I would want to see data on how many employers and of what size, have inquired with the city about relocating here. Why did or didn’t they decide to move here? Also, are we keeping track of businesses that leave and why? What about employment data? Are we tracking the number of jobs in Salem, and the wage? I would want to see data around sectors, and where we might actively recruit.

Stacey Vieyra-Braendle: In a recent budget committee meeting, we had a long and productive conversation regarding this strategic plan item. A large portion of that conversation was centered around what steps we are actually taking as a city to support business growth and development amongst historically neglected and disenfranchised populations (particularly BIPOC communities). It became clear that the city of Salem should be able to provide statistics on the number of businesses that are BIPOC, women, veterans, and LGBTQ+ owned. Additionally, I think we should also have available statistics on businesses owned by disabled neighbors, as well as business owners by age (as ageism has the potential to impact youth-owned businesses and businesses owned by older adults). If we are going to strive to truly diversify our businesses and business owners, we need to be able to measure that in some way.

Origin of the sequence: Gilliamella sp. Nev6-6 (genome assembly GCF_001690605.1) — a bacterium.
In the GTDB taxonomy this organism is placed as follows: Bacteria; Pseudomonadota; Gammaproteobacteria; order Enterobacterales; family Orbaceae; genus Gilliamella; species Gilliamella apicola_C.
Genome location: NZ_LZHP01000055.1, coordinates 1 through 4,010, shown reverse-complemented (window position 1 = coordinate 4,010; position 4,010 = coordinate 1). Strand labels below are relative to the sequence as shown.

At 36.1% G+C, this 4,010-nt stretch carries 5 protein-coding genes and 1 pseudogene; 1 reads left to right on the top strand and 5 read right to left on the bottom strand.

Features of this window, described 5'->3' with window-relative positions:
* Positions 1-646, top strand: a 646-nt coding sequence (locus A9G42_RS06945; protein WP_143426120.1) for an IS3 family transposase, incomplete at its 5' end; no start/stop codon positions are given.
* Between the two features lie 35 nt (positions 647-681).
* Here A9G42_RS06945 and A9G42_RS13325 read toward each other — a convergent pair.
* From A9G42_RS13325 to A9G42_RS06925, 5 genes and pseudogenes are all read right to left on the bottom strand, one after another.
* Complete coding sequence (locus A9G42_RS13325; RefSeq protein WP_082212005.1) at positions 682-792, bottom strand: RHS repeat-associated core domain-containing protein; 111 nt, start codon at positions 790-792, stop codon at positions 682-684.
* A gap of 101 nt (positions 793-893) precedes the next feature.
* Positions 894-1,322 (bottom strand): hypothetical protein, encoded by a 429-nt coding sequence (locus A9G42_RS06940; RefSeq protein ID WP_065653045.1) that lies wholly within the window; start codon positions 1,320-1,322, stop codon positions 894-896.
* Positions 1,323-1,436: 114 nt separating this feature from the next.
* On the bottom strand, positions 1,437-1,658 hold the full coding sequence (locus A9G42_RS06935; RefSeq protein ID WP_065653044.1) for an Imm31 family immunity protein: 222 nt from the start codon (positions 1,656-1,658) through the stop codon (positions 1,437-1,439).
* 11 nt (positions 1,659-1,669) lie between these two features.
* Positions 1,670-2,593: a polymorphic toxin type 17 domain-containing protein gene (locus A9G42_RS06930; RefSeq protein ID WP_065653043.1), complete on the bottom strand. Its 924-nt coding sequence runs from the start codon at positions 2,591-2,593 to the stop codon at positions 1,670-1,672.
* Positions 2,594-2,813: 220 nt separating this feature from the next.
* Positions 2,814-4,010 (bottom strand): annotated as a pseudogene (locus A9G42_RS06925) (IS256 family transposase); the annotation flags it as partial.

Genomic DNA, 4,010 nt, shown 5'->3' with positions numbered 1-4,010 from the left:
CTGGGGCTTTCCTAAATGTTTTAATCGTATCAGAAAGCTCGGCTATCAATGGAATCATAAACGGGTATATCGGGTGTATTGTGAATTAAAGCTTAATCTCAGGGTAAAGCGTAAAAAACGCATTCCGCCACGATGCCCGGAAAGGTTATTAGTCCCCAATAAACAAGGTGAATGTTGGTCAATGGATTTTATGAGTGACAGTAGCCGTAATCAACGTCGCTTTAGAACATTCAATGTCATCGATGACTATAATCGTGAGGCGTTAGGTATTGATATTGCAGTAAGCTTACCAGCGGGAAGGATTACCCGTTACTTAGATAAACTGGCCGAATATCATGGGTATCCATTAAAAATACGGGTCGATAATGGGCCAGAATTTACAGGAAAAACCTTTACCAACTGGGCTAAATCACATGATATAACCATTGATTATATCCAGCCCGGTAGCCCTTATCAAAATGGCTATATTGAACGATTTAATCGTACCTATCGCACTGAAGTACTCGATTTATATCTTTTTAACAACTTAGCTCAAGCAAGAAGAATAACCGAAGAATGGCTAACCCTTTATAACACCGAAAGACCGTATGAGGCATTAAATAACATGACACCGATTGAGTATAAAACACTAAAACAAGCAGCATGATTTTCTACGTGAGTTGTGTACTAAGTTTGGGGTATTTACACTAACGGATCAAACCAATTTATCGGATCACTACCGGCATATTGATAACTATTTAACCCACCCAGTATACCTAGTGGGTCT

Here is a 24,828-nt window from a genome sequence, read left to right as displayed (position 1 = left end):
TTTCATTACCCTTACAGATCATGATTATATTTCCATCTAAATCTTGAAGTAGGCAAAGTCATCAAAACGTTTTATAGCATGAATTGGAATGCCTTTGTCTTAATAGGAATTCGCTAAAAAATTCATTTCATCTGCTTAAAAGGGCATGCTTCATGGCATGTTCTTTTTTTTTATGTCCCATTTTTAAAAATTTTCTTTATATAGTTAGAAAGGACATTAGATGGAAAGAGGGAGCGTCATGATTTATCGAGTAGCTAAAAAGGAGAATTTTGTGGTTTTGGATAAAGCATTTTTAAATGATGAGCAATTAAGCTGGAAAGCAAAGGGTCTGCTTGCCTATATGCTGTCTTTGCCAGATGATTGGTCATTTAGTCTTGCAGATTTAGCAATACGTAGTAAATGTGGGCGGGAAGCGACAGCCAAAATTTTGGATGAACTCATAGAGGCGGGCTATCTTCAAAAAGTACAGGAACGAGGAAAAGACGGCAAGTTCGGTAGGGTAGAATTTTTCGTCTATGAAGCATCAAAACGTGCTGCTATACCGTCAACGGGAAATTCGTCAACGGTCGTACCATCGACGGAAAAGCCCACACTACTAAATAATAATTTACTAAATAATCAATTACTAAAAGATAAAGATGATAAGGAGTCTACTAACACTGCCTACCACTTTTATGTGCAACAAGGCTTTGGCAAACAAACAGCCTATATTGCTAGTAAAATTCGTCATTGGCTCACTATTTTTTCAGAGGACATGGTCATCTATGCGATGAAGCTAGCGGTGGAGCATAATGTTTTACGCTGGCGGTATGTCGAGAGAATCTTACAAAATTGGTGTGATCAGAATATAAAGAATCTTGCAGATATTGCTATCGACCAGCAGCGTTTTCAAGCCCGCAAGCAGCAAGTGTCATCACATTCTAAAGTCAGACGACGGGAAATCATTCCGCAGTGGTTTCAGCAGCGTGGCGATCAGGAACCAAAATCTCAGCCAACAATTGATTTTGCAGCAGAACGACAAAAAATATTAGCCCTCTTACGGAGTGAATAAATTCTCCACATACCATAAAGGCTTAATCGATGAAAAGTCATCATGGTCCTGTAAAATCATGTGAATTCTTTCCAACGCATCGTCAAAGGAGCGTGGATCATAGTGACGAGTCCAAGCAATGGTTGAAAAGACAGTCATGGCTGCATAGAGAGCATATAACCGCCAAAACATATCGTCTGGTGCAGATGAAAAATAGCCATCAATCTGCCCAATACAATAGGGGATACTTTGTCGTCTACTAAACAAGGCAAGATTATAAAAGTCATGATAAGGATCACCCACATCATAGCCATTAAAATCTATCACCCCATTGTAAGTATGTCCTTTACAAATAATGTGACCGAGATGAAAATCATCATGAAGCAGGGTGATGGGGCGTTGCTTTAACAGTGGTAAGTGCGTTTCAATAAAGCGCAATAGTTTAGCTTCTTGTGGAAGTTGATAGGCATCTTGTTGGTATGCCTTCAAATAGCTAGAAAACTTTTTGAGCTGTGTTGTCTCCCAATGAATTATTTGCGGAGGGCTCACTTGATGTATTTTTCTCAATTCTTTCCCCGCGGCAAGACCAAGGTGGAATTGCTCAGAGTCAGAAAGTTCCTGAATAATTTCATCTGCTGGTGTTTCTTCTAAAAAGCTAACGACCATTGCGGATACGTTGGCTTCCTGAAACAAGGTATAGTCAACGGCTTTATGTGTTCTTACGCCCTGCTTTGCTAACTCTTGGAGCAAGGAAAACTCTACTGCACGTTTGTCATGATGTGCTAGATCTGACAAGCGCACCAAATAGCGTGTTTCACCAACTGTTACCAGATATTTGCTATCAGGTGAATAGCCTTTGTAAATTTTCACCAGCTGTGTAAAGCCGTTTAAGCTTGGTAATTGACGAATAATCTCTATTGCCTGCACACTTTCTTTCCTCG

Question 4: The city has prioritized the Climate Action Plan for 2022. The plan may recommend increased city-wide regulation and fees to citizens and employers to support the initiative. What would you recommend the council does with this report?

Julie Hoy: Climate change is real, and our response matters deeply. I believe Salem needs to create a climate action plan that is based on data and that doesn’t disproportionately impact low-income members of our community. My experience living in Ward 6 for over 30 years is that my neighbors are struggling to afford electricity and housing, while folks in other areas of the city have the luxury of championing causes that don’t actually impact their daily life.

As councilor I will work toward responsibly responding to climate issues, but not at the cost of additional burden to those already struggling to afford basic needs in our community.